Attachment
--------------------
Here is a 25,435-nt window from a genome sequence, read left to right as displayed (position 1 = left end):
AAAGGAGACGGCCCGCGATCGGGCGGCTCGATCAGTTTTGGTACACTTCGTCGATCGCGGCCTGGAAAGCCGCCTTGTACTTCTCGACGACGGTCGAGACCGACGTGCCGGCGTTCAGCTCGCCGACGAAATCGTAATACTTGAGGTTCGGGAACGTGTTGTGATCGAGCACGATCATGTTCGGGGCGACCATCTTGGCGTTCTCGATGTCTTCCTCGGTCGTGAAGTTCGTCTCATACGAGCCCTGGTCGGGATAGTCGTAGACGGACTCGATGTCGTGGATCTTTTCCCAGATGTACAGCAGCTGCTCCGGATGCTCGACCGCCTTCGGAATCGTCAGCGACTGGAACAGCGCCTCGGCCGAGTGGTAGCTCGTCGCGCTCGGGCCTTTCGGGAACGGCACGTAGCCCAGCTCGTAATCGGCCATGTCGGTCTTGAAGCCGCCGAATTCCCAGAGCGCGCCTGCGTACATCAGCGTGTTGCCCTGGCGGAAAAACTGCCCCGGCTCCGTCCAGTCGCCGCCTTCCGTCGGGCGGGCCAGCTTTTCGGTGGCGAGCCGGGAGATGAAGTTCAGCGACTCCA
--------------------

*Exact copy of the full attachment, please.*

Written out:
Here is a 25,435-nt window from a genome sequence, read left to right as displayed (position 1 = left end):
AAAGGAGACGGCCCGCGATCGGGCGGCTCGATCAGTTTTGGTACACTTCGTCGATCGCGGCCTGGAAAGCCGCCTTGTACTTCTCGACGACGGTCGAGACCGACGTGCCGGCGTTCAGCTCGCCGACGAAATCGTAATACTTGAGGTTCGGGAACGTGTTGTGATCGAGCACGATCATGTTCGGGGCGACCATCTTGGCGTTCTCGATGTCTTCCTCGGTCGTGAAGTTCGTCTCATACGAGCCCTGGTCGGGATAGTCGTAGACGGACTCGATGTCGTGGATCTTTTCCCAGATGTACAGCAGCTGCTCCGGATGCTCGACCGCCTTCGGAATCGTCAGCGACTGGAACAGCGCCTCGGCCGAGTGGTAGCTCGTCGCGCTCGGGCCTTTCGGGAACGGCACGTAGCCCAGCTCGTAATCGGCCATGTCGGTCTTGAAGCCGCCGAATTCCCAGAGCGCGCCTGCGTACATCAGCGTGTTGCCCTGGCGGAAAAACTGCCCCGGCTCCGTCCAGTCGCCGCCTTCCGTCGGGCGGGCCAGCTTTTCGGTGGCGAGCCGGGAGATGAAGTTCAGCGACTCCA